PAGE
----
Non-compete agreements may be on the way out.

The Federal Trade Commission (FTC) issued a proposed rule that if finalized, would eliminate many non-compete clauses in agreements. As explained below, this new rule would apply not only to new non-competition agreements but existing agreements.

Effective Date

There is a long way to go before this rule will become effective, if ever. The FTC is seeking comments on this proposed rule by March 10, 2023. At that point, the FTC works on revising the rule and will at some point in the future, publish the final rule. Once the final rule is published, Congress can pass a resolution disapproving the rule and if signed by the President, the rule is not effective. However, if not stopped, the rule would apply to new non-compete clauses and provide the employer 180 days to rescind existing noncompete clauses. The rule even has a proposed notification to send to individuals bound by existing agreements. However, many commentators feel that the constitutionality of this proposed rule will be tested, and the effective date will be much later.


Prohibited non-compete language includes a contractual term between an employer and a worker that prevents the worker from seeking or accepting employment with a company or person, or operating a business that is similar to that of the employer, after the conclusion of the worker’s employment with the employer. Prohibited non-compete agreements include agreements not only with employees, but independent contractors.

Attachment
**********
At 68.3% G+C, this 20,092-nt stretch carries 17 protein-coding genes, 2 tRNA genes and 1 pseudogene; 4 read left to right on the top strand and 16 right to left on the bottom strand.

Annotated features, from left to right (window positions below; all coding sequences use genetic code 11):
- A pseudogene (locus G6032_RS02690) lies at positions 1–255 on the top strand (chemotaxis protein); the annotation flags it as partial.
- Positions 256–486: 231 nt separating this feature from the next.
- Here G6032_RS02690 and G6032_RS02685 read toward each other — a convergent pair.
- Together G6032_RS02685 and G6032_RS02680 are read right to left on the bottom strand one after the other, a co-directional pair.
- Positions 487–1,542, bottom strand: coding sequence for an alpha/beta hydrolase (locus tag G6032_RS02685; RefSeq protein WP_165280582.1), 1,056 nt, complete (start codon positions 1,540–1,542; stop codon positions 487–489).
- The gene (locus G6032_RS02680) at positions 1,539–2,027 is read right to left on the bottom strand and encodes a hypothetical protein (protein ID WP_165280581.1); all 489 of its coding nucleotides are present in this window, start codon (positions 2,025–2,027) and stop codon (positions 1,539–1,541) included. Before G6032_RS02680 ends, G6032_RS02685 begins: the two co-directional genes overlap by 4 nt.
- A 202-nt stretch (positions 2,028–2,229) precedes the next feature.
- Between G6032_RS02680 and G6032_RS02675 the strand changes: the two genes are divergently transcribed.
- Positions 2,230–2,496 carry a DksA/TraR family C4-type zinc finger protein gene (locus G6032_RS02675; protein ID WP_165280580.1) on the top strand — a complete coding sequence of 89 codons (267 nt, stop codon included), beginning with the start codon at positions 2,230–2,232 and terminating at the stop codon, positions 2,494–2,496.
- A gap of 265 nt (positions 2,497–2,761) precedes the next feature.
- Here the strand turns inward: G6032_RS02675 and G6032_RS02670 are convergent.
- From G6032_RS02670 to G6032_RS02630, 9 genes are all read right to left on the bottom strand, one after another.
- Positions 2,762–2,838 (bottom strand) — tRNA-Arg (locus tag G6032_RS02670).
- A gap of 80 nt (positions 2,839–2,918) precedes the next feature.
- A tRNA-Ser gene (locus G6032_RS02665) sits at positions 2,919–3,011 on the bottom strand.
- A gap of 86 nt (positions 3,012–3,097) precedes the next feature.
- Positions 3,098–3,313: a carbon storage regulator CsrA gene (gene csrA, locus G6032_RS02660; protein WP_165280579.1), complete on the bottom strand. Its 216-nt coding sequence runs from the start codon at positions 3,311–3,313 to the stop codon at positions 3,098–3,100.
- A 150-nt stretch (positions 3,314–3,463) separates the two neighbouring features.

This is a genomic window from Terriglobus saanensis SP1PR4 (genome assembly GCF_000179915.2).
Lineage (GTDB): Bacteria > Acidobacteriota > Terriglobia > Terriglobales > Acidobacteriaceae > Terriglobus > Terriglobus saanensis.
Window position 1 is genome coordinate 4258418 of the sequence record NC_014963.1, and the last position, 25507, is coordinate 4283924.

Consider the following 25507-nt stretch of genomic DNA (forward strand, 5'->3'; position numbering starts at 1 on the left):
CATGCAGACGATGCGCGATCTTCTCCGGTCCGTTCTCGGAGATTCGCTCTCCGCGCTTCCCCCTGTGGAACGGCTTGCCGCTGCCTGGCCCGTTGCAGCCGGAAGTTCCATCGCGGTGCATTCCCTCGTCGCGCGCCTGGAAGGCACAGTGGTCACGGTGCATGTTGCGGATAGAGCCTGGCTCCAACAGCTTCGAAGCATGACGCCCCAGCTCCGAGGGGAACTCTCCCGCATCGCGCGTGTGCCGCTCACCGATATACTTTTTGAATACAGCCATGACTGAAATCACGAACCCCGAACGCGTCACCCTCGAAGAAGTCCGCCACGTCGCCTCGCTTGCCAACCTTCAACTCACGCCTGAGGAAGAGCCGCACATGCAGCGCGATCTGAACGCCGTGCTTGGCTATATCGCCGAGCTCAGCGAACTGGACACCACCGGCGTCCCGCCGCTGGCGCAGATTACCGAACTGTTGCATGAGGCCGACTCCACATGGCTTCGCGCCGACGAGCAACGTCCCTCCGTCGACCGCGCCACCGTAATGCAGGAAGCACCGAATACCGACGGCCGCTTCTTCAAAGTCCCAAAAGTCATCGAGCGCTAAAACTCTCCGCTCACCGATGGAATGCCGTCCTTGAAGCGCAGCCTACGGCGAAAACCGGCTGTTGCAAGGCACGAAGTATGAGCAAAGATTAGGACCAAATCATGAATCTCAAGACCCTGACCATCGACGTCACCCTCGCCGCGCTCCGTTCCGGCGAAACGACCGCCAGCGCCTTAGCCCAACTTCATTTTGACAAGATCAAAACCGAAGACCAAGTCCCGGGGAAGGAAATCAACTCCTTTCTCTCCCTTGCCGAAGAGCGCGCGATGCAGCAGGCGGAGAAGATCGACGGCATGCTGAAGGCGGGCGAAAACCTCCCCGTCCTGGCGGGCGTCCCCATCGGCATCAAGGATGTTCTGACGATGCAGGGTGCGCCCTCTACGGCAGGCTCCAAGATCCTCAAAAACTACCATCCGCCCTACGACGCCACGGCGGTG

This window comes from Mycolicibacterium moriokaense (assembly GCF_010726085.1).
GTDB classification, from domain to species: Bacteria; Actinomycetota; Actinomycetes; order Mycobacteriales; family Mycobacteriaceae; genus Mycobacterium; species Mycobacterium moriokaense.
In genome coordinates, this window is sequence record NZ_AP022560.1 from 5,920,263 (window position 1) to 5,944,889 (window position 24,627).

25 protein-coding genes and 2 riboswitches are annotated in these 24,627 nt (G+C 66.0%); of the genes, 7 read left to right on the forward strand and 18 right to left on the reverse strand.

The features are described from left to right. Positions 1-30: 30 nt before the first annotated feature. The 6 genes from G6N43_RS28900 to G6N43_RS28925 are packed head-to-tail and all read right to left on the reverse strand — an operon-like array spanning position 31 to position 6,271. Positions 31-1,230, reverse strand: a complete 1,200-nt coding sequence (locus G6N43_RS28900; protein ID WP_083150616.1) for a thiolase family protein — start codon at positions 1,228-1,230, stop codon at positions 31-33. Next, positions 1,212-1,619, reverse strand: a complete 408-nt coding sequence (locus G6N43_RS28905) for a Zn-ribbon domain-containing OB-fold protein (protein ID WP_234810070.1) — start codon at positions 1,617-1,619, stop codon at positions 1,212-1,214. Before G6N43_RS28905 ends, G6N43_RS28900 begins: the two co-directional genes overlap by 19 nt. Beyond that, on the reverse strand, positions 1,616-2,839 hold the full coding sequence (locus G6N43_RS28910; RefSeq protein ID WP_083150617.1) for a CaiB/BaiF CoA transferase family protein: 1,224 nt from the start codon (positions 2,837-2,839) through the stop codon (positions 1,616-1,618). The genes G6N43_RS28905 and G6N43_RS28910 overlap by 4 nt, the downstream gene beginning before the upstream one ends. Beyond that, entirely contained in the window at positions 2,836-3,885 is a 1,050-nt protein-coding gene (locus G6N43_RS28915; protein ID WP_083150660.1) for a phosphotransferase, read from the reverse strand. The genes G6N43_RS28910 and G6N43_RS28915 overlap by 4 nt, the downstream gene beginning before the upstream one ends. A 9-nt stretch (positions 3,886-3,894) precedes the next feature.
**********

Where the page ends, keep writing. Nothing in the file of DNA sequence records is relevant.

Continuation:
Some exceptions under the proposed rule include:

  • NON-SOLICITATION AND CONFIDENTIALITY PROVISION. A non-solicitation clause or a confidentiality clause would not be prohibited as long as it effectively did not operate like a non-compete.
  • SALE OF BUSINESS. The seller of a business could be bound by a noncompetition agreement if they own 25% or more of the business being sold.
  • SHAREHOLDERS AGREEMENT/ OPERATING AGREEMENT. It is not clear if the proposed rule would apply to owners of the business in their capacity as owners versus employees.


The regulations do not prohibit states from having tougher provisions. Consider the FTC rule as a floor on non-compete agreements. States can have tougher rules.

If you have any questions or comments about this article, please contact Michael L. Solomon, Esq., msolomon@ssandplaw.com.

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